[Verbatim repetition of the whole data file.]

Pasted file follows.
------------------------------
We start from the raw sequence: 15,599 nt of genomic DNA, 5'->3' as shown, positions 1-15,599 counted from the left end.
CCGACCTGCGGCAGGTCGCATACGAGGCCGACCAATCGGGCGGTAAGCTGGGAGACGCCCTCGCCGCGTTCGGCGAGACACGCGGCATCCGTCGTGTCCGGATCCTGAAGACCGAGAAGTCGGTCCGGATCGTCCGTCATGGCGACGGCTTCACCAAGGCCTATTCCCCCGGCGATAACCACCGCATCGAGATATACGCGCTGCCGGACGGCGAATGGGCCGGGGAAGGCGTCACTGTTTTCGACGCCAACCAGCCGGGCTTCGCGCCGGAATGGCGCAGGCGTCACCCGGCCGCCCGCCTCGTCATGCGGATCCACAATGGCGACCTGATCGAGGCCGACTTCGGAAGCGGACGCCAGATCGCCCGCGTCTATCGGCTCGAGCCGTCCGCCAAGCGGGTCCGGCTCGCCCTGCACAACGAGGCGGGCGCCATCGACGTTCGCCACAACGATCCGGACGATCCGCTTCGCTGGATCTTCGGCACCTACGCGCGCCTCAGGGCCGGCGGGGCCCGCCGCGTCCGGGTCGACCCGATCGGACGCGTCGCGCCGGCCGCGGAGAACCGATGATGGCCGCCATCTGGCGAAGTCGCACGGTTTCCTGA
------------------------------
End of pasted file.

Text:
We start from the raw sequence: 15,599 nt of genomic DNA, 5'->3' as shown, positions 1-15,599 counted from the left end.
CCGACCTGCGGCAGGTCGCATACGAGGCCGACCAATCGGGCGGTAAGCTGGGAGACGCCCTCGCCGCGTTCGGCGAGACACGCGGCATCCGTCGTGTCCGGATCCTGAAGACCGAGAAGTCGGTCCGGATCGTCCGTCATGGCGACGGCTTCACCAAGGCCTATTCCCCCGGCGATAACCACCGCATCGAGATATACGCGCTGCCGGACGGCGAATGGGCCGGGGAAGGCGTCACTGTTTTCGACGCCAACCAGCCGGGCTTCGCGCCGGAATGGCGCAGGCGTCACCCGGCCGCCCGCCTCGTCATGCGGATCCACAATGGCGACCTGATCGAGGCCGACTTCGGAAGCGGACGCCAGATCGCCCGCGTCTATCGGCTCGAGCCGTCCGCCAAGCGGGTCCGGCTCGCCCTGCACAACGAGGCGGGCGCCATCGACGTTCGCCACAACGATCCGGACGATCCGCTTCGCTGGATCTTCGGCACCTACGCGCGCCTCAGGGCCGGCGGGGCCCGCCGCGTCCGGGTCGACCCGATCGGACGCGTCGCGCCGGCCGCGGAGAACCGATGATGGCCGCCATCTGGCGAAGTCGCACGGTTTCCTGA